Such being the state of the highways, it will be obvious that very little communication could exist between one part of the country and another. Single-horse traffickers, called cadgers, plied between the country towns and the villages, supplying the inhabitants with salt, fish, earthenware, and articles of clothing, which they carried in sacks or creels hung across their horses' backs. Even the trade between Edinburgh and Glasgow was carried on in the same primitive way, the principal route being along the high grounds west of Boroughstoness, near which the remains of the old pack-horse road are still to be seen.

It was long before vehicles of any sort could be used on the Scotch roads. Rude sledges and tumbling-cars were employed near towns, and afterwards carts, the wheels of which were first made of boards. It was long before travelling by coach could be introduced in Scotland. When Smollett travelled from Glasgow to Edinburgh on his way to London, in 1739, there was neither coach, cart, nor waggon on the road. He accordingly accompanied the pack-horse carriers as far as Newcastle, "sitting upon a pack-saddle between two baskets, one of which," he says, "contained my goods in a knapsack."

In 1743 an attempt was made by the Town Council of Glasgow to set up a stage-coach or "lando." It was to be drawn by six horses, carry six passengers, and run between Glasgow and Edinburgh, a distance of forty-four miles, once a week in winter, and twice a week in summer. The project, however, seems to have been thought too bold for the time, for the "lando" was never started. It was not until the year 1749 that the first public conveyance, called "The Glasgow and Edinburgh Caravan," was started between the two cities, and it made the journey between the one place and the other in two days. Ten years later another vehicle was started, named "The Fly" because of its unusual speed, and it contrived to make the journey in rather less than a day and a half.

About the same time, a coach with four horses was started between Haddington and Edinburgh, and it took a full winter's day to perform the journey of sixteen miles: the effort being to reach Musselburgh in time for dinner, and go into town in the evening. As late as 1763 there was as only one stage-coach in all Scotland in communication with London, and that set out from Edinburgh only once a month. The journey to London occupied from ten to fifteen days, according to the state of the weather; and those who undertook so dangerous a journey usually took the precaution of making their wills before starting.

When carriers' carts were established, the time occupied by them on the road will now appear almost incredible. Thus the common carrier between Selkirk and Edinburgh, a distance of only thirty-eight miles, took about a fortnight to perform the double journey. Part of the road lay along Gala Water, and in summer time, when the river-bed was dry, the carrier used it as a road. The townsmen of this adventurous individual, on the morning of his way-going, were accustomed to turn out and take leave of him, wishing him a safe return from his perilous journey. In winter the route was simply impracticable, and the communication was suspended until the return of dry weather.

While such was the state of the communications in the immediate neighbourhood of the metropolis of Scotland, matters were, if possible, still worse in the remoter parts of the country. Down to the middle of last century, there were no made roads of any kind in the south-western counties. The only inland trade was in black cattle; the tracks were impracticable for vehicles, of which there were only a few--carts and tumbling-cars--employed in the immediate neighbourhood of the towns. When the Marquis of Downshire attempted to make a journey through Galloway in his coach, about the year 1760, a party of labourers with tools attended him, to lift the vehicle out of the ruts and put on the wheels when it got dismounted. Even with this assistance, however, his Lordship occasionally stuck fast, and when within about three miles of the village of Creetown, near Wigton, he was obliged to send away the attendants, and pass the night in his coach on the Corse of Slakes with his family.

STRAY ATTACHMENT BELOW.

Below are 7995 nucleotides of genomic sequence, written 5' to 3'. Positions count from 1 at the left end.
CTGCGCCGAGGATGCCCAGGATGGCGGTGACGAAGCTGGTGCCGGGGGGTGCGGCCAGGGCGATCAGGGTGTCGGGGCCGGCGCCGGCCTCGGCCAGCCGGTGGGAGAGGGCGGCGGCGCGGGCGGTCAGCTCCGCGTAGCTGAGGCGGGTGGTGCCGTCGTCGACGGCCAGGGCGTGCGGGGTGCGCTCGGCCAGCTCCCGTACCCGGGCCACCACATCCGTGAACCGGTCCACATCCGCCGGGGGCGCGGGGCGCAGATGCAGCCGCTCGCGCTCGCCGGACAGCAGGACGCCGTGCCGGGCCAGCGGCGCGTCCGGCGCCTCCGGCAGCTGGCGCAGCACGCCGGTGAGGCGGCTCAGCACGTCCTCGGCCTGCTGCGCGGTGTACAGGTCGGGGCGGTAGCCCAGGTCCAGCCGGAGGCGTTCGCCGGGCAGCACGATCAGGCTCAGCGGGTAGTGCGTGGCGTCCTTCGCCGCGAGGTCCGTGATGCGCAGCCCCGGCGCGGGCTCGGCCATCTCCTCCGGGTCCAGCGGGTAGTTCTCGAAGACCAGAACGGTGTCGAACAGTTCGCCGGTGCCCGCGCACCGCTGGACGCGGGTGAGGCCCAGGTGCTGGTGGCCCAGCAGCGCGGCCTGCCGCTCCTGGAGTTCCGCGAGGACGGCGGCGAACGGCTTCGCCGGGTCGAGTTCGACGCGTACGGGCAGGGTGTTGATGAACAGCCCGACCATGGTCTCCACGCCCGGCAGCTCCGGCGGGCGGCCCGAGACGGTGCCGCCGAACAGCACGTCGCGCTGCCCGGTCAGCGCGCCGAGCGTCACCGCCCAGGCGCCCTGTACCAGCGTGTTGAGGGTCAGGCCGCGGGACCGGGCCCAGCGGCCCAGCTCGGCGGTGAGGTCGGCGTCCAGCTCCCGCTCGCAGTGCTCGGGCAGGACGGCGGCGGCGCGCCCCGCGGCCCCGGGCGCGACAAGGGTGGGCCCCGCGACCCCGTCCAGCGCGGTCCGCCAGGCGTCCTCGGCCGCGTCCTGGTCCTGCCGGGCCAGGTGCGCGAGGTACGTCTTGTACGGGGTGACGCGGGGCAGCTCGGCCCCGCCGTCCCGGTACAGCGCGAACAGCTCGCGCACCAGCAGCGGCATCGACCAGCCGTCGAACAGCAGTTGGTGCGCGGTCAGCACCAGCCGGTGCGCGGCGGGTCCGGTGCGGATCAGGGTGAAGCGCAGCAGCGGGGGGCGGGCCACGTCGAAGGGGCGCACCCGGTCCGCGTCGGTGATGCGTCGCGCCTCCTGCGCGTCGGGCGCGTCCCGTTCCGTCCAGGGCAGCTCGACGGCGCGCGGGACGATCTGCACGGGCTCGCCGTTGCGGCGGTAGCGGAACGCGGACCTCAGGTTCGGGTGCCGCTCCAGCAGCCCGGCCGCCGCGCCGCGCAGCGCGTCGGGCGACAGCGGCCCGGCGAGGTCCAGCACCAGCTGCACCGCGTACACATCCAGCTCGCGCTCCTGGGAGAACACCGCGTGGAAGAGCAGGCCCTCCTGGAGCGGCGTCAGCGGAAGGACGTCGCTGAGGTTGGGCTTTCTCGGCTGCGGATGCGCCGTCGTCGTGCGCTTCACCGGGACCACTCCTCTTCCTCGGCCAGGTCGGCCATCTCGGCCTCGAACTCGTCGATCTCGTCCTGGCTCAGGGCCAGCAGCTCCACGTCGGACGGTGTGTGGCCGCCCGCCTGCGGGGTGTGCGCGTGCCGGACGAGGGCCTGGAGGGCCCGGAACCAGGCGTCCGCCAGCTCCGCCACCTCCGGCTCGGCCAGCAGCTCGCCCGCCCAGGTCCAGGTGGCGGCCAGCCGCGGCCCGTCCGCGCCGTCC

Matters were, of course, still worse in the Highlands, where the rugged character of the country offered formidable difficulties to the formation of practicable roads, and where none existed save those made through the rebel districts by General Wade shortly after the rebellion of 1715. The people were also more lawless and, if possible, more idle, than those of the Lowland districts about the same period. The latter regarded their northern neighbours as the settlers in America did the Red Indians round their borders--like so many savages always ready to burst in upon them, fire their buildings, and carry off their cattle.*[10]

Very little corn was grown in the neighbourhood of the Highlands, on account of its being liable to be reaped and carried off by the caterans, and that before it was ripe. The only method by which security of a certain sort could be obtained was by the payment of blackmail to some of the principal chiefs, though this was not sufficient to protect them against the lesser marauders. Regular contracts were drawn up between proprietors in the counties of Perth, Stirling, and Dumbarton, and the Macgregors, in which it was stipulated that if less than seven cattle were stolen--which peccadillo was known as picking--no redress should be required; but if the number stolen exceeded seven--such amount of theft being raised to the dignity of lifting--then the Macgregors were bound to recover. This blackmail was regularly levied as far south as Campsie--then within six miles of Glasgow, but now almost forming part of it--down to within a few months of the outbreak of the Rebellion of 1745.*[11]